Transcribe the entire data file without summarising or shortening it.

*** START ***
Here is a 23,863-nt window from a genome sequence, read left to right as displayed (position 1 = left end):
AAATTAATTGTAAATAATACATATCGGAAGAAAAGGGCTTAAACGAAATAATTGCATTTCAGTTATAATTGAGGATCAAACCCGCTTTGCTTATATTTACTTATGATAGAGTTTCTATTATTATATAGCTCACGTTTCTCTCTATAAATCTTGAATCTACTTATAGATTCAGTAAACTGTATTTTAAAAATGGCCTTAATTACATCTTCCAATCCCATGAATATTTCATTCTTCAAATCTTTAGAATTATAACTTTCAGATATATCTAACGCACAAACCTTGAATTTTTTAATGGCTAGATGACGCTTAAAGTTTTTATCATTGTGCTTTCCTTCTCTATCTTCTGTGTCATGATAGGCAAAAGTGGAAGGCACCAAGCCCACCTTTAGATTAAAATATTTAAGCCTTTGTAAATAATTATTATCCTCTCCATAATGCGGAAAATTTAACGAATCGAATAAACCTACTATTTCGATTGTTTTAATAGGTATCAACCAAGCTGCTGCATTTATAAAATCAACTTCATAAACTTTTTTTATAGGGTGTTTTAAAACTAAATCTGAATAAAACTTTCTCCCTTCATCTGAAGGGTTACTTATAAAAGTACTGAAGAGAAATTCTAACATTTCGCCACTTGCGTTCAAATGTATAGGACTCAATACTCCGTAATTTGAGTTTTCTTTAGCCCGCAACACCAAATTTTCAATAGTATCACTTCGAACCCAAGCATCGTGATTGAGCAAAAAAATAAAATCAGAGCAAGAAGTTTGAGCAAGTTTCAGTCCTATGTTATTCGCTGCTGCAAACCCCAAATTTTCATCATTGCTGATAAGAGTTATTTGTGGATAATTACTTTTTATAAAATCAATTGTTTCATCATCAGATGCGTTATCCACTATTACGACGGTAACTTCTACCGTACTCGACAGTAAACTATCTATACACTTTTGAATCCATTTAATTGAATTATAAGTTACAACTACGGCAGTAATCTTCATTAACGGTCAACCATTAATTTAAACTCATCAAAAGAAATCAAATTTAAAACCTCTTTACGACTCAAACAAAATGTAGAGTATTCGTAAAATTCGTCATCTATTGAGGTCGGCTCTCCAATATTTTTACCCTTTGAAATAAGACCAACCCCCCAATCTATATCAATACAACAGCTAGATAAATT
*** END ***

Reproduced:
Here is a 23,863-nt window from a genome sequence, read left to right as displayed (position 1 = left end):
AAATTAATTGTAAATAATACATATCGGAAGAAAAGGGCTTAAACGAAATAATTGCATTTCAGTTATAATTGAGGATCAAACCCGCTTTGCTTATATTTACTTATGATAGAGTTTCTATTATTATATAGCTCACGTTTCTCTCTATAAATCTTGAATCTACTTATAGATTCAGTAAACTGTATTTTAAAAATGGCCTTAATTACATCTTCCAATCCCATGAATATTTCATTCTTCAAATCTTTAGAATTATAACTTTCAGATATATCTAACGCACAAACCTTGAATTTTTTAATGGCTAGATGACGCTTAAAGTTTTTATCATTGTGCTTTCCTTCTCTATCTTCTGTGTCATGATAGGCAAAAGTGGAAGGCACCAAGCCCACCTTTAGATTAAAATATTTAAGCCTTTGTAAATAATTATTATCCTCTCCATAATGCGGAAAATTTAACGAATCGAATAAACCTACTATTTCGATTGTTTTAATAGGTATCAACCAAGCTGCTGCATTTATAAAATCAACTTCATAAACTTTTTTTATAGGGTGTTTTAAAACTAAATCTGAATAAAACTTTCTCCCTTCATCTGAAGGGTTACTTATAAAAGTACTGAAGAGAAATTCTAACATTTCGCCACTTGCGTTCAAATGTATAGGACTCAATACTCCGTAATTTGAGTTTTCTTTAGCCCGCAACACCAAATTTTCAATAGTATCACTTCGAACCCAAGCATCGTGATTGAGCAAAAAAATAAAATCAGAGCAAGAAGTTTGAGCAAGTTTCAGTCCTATGTTATTCGCTGCTGCAAACCCCAAATTTTCATCATTGCTGATAAGAGTTATTTGTGGATAATTACTTTTTATAAAATCAATTGTTTCATCATCAGATGCGTTATCCACTATTACGACGGTAACTTCTACCGTACTCGACAGTAAACTATCTATACACTTTTGAATCCATTTAATTGAATTATAAGTTACAACTACGGCAGTAATCTTCATTAACGGTCAACCATTAATTTAAACTCATCAAAAGAAATCAAATTTAAAACCTCTTTACGACTCAAACAAAATGTAGAGTATTCGTAAAATTCGTCATCTATTGAGGTCGGCTCTCCAATATTTTTACCCTTTGAAATAAGACCAACCCCCCAATCTATATCAATACAACAGCTAGATAAATT